Evidence-Based Medicine (EBM) has expanded the role of the librarian beyond the identification of the literature to be involved in other stages of the systematic review process. This presentation aims to describe librarians’ existing and evolving roles in the systematic review process.

Systematic reviews are considered to be the ‘gold standard’ research design as they attempt to identify, appraise, and synthesize all empirical evidence that meets explicit eligibility criteria to answer a highly focused question. The role of the librarian as an expert searcher is widely acknowledged, and over the years, librarians have been involved in other aspects of the review process. At present, the main tasks include contributing to developing the research protocol, specifically the methods component, designing and running the search as well as carrying out study selection. However, the role is evolving as librarians are working in partnership with research teams.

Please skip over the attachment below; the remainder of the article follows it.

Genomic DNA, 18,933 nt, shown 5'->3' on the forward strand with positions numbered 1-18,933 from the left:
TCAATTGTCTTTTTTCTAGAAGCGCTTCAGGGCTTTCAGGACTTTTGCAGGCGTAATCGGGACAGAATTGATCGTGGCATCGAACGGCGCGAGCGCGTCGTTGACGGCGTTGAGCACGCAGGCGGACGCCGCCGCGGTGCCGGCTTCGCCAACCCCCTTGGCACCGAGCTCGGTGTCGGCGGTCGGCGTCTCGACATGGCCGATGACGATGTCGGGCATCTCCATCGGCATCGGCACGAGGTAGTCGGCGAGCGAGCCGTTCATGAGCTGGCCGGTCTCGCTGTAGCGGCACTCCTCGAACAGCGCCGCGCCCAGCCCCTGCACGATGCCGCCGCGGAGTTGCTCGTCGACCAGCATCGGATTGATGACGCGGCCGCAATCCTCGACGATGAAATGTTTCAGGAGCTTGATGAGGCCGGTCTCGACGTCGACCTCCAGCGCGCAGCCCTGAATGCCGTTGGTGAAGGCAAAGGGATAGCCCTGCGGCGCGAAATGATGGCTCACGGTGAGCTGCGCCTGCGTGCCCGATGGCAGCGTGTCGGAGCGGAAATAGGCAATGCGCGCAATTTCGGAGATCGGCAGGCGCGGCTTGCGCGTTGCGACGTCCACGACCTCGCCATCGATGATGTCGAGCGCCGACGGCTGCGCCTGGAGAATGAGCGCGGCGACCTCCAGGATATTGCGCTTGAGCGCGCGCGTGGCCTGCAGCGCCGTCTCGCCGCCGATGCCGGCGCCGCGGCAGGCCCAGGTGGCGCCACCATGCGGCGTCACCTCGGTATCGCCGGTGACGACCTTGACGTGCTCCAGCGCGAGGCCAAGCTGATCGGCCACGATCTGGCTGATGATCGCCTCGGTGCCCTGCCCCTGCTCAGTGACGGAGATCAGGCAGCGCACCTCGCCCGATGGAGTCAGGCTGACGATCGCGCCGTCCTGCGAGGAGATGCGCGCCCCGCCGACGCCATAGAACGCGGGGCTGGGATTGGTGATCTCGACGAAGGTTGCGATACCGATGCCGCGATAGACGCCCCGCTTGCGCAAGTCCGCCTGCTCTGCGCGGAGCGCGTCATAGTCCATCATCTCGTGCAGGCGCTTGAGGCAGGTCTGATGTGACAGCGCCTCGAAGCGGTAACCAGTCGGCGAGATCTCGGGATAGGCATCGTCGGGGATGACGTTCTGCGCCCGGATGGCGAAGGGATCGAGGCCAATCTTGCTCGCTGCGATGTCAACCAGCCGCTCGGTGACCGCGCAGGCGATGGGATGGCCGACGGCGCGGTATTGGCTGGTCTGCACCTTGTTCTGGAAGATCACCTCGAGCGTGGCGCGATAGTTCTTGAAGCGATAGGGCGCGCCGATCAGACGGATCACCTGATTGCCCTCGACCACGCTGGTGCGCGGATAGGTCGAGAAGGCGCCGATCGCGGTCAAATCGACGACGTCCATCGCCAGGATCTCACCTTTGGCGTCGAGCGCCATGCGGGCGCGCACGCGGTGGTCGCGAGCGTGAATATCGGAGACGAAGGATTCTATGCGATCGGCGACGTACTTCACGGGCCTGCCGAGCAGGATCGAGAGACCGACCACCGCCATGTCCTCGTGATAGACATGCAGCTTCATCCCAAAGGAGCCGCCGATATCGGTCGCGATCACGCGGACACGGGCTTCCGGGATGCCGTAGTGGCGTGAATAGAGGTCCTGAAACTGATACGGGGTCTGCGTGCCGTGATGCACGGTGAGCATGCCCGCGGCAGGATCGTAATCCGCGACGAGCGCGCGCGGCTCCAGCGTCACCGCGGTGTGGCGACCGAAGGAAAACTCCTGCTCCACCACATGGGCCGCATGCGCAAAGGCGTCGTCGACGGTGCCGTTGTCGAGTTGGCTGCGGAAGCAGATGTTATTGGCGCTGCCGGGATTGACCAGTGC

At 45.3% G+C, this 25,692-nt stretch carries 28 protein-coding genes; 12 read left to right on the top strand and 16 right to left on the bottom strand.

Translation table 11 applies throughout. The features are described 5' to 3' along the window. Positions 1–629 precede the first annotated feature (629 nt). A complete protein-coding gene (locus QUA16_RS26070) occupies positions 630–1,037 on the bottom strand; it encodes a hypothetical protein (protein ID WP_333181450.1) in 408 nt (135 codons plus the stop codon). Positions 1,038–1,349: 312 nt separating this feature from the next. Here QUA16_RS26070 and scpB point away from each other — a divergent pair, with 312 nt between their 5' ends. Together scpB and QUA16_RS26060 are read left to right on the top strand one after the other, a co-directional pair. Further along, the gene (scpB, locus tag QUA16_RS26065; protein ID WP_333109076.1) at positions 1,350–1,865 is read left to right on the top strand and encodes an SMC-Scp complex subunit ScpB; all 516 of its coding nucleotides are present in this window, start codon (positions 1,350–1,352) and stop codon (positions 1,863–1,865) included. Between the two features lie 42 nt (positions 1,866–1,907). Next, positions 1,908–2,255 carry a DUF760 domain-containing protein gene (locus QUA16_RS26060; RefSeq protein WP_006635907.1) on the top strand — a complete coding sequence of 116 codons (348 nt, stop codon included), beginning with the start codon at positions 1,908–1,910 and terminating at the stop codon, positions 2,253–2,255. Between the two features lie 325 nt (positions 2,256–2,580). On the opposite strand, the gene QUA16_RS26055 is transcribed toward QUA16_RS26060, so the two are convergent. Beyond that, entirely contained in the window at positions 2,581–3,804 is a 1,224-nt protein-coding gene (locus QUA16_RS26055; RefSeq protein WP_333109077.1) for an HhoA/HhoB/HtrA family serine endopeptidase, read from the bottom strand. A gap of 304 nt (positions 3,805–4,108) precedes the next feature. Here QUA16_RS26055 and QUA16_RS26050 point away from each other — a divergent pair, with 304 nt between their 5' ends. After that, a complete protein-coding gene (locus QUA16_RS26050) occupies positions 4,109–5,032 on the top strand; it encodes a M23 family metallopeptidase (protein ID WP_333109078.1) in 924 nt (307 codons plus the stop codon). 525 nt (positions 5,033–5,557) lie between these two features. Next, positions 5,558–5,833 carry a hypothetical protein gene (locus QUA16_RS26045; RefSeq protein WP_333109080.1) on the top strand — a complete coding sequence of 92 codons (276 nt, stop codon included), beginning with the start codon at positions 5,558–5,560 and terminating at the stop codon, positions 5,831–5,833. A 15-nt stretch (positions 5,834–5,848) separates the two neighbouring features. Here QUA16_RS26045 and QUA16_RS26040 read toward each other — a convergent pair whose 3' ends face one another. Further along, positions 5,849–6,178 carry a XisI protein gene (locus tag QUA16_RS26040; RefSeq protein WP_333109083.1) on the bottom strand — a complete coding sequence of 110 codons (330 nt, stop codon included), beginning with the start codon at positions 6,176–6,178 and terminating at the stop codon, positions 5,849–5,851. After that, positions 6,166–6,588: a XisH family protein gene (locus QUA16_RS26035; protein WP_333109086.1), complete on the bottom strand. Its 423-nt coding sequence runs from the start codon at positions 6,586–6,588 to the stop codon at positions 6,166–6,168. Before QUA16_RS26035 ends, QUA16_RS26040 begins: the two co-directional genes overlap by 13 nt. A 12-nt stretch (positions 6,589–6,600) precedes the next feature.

The demand for other types of evidence synthesis has been emerging specifically rapid reviews and scoping reviews. The technical proficiency learned conducting systematic reviews has given me the skills needed to be involved in developing other review types.

The quality and scope of the literature search component is the foundation on which every facet of the systematic review is built on. Therefore, contributing to other aspects of the review process can be rewarding providing opportunities to expand our expertise. A librarian can remain relevant in an ever-changing world.


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